Sports Direct tycoon Mike Ashley gave his views on the future of the high street during a Q&A session with MPs in Parliament
The high street is “already dead”, believes retail tycoon Mike Ashley – as he called on imposing “draconian” policies that tax online businesses to revive it.
The Sports Direct founder and chairman – who bought House of Fraser earlier this year before embarking on a spree of shop closures – believes placing a levy on British retailers that make more than 20% of their turnover through web sales would encourage them to reinvest in physical stores.
In a lengthy Q&A session with the communities committee in Parliament, he also spoke about the impact of parking charges in towns, why he’s closing House of Fraser stores and denying his role as the “pantomime villain”.
“Force us, stroke, help us,” said Ashley, who also has stakes in retailers such as Debenhams, Blacks and JD Sport.
“Use the combination of the carrot and the stick, and companies like SDI (Sports Direct International) Group will step up to the plate.
“It’s impossible for the high street to compete with the internet so you have to tax those retailers that get more than 20% of their business from online.
“You’ve got to drive the people back into the high street because we have to realise that unless we do something really radical and grab the bull by the horns, the high street won’t be there in 2030.
“It’s a very draconian system but no one ever envisaged the web.”
Compelo sums up the main points and gets a verdict from an industry analyst.
Mike Ashley on how to resuscitate the high street – by taxing online retailers
The mainstream high streets that we see today are already dead.
They can’t survive – their patient has died. That’s the majority and the decline has happened.
You must look at a store’s profitability after central overheads. I’ll promise you someone has to pay to get the goods to the store. How would it survive if you didn’t have a warehouse supply and HR role?
The vast majority of the high street therefore has already died – it’s in the bottom of the swimming pool, dead.
That person has died. Now we need to look at the vast minority of the high street. This person – which is outside the top 20% – is flat-lining, they’re on the operating table.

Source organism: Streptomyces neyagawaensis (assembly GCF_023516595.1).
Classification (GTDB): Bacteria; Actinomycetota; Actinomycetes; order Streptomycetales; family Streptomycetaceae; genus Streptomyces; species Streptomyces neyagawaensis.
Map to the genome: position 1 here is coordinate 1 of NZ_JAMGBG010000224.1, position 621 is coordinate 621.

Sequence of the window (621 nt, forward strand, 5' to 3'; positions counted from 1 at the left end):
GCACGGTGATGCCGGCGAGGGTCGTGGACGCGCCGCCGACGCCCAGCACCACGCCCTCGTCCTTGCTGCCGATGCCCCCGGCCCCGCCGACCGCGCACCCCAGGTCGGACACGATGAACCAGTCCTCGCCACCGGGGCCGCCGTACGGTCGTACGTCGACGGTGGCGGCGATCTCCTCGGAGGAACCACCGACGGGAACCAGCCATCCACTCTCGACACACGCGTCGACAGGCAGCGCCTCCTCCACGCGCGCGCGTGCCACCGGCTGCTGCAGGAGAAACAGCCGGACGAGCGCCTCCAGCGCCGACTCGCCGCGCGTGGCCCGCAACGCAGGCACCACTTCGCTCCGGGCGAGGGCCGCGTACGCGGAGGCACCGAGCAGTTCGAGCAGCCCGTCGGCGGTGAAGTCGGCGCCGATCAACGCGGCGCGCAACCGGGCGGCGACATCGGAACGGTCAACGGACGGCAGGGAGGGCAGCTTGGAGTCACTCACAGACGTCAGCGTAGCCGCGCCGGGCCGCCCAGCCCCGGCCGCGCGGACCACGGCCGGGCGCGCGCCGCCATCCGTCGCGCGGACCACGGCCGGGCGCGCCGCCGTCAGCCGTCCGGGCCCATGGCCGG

You’ve got a problem and the only thing you can do is give them a massive electric shock.
You have to immediately tax the internet for the good of the high street.
As a minimum, you have to tax the web boys 20% – and by the way, that will affect me massively because I’ve got a £400m online business.
Think about what would be fair and what you want to achieve. If you accept 20% isn’t saveable, 60% is in a terrible mess as we speak, and the 20% super-elites survive anyway.
So you have to save the 60% and do really simple stuff. What happens if more than 20% of your turnover was on the web and you have to pay 20% tax on that?
It’s very simple – if I’m a retailer, I’ll make very sure not to pay the 20% tax. I’ll keep 80% of my revenues going through the high street because I’d stop closing three stores into one, and it now makes business sense to cross-subsidise those stores and keep them open.
Mike Ashley on how click and collect could help physical stores stay open
What’s more, if we have click and collect through those stores, they act as a credit. It means SDI Group would look to keep as many stores open as possible and it wouldn’t just invest in keeping stores open, but would probably go on an opening spree.
If you don’t help retailers like me, then force me. And watch us re-invest because we need to keep 80% of our business on the high street.
Simultaneously, you’ve levelled the playing field with the big web guys with one big knockout punch.
We’d never, ever, ever want to become 21% online because we’d be subject to the tax so we’re going to make sure it at 80% in the high street.
And what’s more, we’re going to make sure people go to the high street to collect parcels on click and collect rather than have them delivered to their homes because it pays us to.
Mike Ashley on free parking in towns and cities
But you guys have to do more. You have to do free parking – I’m not talking about Oxford Street, where we all pay millions and millions on rent.
I’m talking about high streets that are barren, deserted and closing. Yet you still have some towns that are charging for parking, therefore negating the whole free click and collect thing.
Everyone has to come together and look at it on this scale. I know it sounds very socialist – I’m not this crazy capitalist like everyone thinks I am, and I think something like that, if you really delivered it, could work.